We're starting this Friday off right with vanilla muffins. Vanilla muffins that are so full of goodness I can hardly stand it. I would definitely call myself vanilla obsessed. It's one of my all-time favorite kitchen ingredients and plain as it may be, my favorite ice cream flavor.
This post is sponsored by Rodelle. All products have been tested and approved by my taste buds.
A few months ago, I had the chance to meet some of the staff at Rodelle to learn everything there is to know about vanilla. Well, maybe not everything but a whole heck of a lot. I've been a long time fan of Rodelle's vanilla products, but I'm thrilled they reached out so I could learn even more.
What stood out most to me was how they frequently visit the farms in Africa for more than just quality control of their product. While quality is very important, they focus much of their time and effort in making sure there are safe and sustainable working environments for the farmers. They also help support the communities as a whole by providing things like clean drinking water, safe cooking stoves, and with the microfinance program. Rodelle did not ask me to tell you any of this, but I was so impressed by their efforts and felt compelled to share.
While the vanilla beans I received from Rodelle were the most fragrant, sticky, and plump I've ever encountered (honestly), I wanted to see if steeping them in hot water would make it easier to scrape the seeds and result in a larger yield. This totally worked! No vanilla beans were left behind! It was nice to feel like no beans were going to waste. I'm sure it's especially helpful if your beans have dried out a bit.
Recently, I was also able to tour the factory in Ft. Collins to take photos for a freelance project. I cannot even describe the intensity of the vanilla aroma that takes over the entire facility. I obviously loved it.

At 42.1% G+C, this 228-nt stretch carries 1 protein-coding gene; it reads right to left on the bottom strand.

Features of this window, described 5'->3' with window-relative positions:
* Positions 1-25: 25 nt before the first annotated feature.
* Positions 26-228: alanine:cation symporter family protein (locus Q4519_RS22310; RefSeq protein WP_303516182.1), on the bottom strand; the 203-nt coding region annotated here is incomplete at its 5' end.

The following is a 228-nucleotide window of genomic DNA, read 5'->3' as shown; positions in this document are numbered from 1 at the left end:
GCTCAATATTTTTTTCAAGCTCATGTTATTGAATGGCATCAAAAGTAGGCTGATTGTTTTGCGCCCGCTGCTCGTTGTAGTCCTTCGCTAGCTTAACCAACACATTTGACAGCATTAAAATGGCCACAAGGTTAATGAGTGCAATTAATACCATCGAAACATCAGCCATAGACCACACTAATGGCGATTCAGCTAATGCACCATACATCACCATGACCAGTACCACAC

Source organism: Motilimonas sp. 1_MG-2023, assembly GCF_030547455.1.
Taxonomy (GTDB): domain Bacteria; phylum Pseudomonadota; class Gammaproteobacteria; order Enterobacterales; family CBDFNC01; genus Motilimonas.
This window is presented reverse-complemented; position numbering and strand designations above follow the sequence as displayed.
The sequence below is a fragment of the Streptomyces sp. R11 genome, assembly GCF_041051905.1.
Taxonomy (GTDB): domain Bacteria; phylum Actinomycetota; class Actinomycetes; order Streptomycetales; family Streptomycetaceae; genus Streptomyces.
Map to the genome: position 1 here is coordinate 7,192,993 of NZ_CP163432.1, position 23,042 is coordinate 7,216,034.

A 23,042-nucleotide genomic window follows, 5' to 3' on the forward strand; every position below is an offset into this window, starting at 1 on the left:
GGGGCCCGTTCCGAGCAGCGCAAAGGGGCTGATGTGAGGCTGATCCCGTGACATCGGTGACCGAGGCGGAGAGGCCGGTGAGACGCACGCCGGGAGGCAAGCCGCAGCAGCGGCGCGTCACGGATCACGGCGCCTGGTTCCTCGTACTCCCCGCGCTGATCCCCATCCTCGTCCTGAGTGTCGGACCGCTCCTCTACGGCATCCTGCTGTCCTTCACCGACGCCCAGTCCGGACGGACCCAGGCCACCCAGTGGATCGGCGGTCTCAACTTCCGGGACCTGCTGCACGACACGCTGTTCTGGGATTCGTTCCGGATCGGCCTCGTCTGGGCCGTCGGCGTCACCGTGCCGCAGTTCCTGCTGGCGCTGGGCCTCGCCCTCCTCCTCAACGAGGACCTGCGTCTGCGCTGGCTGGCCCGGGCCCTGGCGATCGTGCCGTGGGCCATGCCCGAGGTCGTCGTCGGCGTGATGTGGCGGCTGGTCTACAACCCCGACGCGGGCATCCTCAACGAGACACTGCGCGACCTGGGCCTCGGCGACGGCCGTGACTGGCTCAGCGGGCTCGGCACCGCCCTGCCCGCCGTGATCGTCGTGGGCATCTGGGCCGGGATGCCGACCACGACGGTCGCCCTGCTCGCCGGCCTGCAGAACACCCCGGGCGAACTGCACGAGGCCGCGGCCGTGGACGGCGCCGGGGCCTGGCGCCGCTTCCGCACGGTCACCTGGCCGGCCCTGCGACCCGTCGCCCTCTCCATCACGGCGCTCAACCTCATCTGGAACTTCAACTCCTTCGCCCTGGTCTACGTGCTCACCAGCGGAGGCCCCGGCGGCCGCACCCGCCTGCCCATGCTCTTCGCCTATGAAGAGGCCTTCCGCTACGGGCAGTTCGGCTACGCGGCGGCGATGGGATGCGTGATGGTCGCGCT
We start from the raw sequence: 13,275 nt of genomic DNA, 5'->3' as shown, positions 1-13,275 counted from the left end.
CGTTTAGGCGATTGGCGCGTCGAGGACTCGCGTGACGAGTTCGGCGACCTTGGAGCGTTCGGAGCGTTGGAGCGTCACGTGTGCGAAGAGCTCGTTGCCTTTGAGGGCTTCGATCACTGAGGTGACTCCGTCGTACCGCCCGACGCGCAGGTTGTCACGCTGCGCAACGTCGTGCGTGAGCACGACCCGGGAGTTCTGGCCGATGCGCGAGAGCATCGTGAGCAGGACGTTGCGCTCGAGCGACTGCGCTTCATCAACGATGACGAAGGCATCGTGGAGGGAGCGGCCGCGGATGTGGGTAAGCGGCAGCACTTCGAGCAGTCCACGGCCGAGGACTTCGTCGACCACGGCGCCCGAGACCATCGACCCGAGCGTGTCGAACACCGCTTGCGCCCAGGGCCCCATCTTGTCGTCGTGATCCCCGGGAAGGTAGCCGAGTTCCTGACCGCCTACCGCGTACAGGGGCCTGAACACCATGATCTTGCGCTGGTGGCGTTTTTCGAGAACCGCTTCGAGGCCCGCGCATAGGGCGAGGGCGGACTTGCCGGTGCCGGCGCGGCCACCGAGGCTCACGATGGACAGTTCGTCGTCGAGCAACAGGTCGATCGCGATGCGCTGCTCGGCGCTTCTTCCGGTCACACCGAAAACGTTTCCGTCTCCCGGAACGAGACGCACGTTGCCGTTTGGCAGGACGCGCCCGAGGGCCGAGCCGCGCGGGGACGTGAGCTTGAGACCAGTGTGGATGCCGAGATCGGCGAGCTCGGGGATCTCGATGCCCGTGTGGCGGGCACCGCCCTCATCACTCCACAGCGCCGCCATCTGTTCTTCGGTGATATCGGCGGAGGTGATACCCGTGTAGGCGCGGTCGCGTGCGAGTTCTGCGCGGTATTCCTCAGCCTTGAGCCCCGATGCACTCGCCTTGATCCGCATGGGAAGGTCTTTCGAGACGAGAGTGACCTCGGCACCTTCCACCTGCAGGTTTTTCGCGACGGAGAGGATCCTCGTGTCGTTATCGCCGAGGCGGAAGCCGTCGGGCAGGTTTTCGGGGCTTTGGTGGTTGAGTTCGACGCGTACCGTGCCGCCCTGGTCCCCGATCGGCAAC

Have you ever made vanilla sugar before? I used muscovado sugar (it tastes like caramel sugar!) and followed Alton's simple instructions. As if my vanilla obsession wasn't bad enough.
I used the vanilla muscovado sugar as an alternative to the vanilla crumb topping for a few of the muffins. So good either way or with some of both!
I also learned something about crumb topping in my trials.
If you melt the coconut oil (or butter in some crumb topping recipes) you'll achieve a chunkier topping like you see below. However, if you use softened coconut oil (or butter) it will result in more of a crust topping that spreads over the entire muffin. It seems like the opposite should happen as the dough with the softened coconut oil is much crumblier before baking. But for whatever sciency reason, the melted oil gives you that real-deal "crumb" look.
And because I'm slightly strange and don't like crunchy things in my muffin but they're okay on top of my muffin, I've added cacao nibs to the crumb topping.
It provides a delicate crunch and slightly bitter, chocolaty bite to contrast all of that sweet vanilla flavor.
Vanilla Muffins with Crumb Topping (gf)
heavily adapted from my citrus poppy seed muffins (guest post on 80-twenty)
yields: 12 standard muffins